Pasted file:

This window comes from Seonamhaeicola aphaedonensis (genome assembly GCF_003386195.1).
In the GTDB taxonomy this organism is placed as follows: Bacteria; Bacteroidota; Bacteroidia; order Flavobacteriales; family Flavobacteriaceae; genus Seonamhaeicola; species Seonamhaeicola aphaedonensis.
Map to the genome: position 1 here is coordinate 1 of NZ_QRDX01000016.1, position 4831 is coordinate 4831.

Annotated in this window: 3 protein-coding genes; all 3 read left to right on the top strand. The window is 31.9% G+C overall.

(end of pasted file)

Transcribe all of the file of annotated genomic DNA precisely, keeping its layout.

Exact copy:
This window comes from Seonamhaeicola aphaedonensis (genome assembly GCF_003386195.1).
In the GTDB taxonomy this organism is placed as follows: Bacteria; Bacteroidota; Bacteroidia; order Flavobacteriales; family Flavobacteriaceae; genus Seonamhaeicola; species Seonamhaeicola aphaedonensis.
Map to the genome: position 1 here is coordinate 1 of NZ_QRDX01000016.1, position 4831 is coordinate 4831.

Annotated in this window: 3 protein-coding genes; all 3 read left to right on the top strand. The window is 31.9% G+C overall.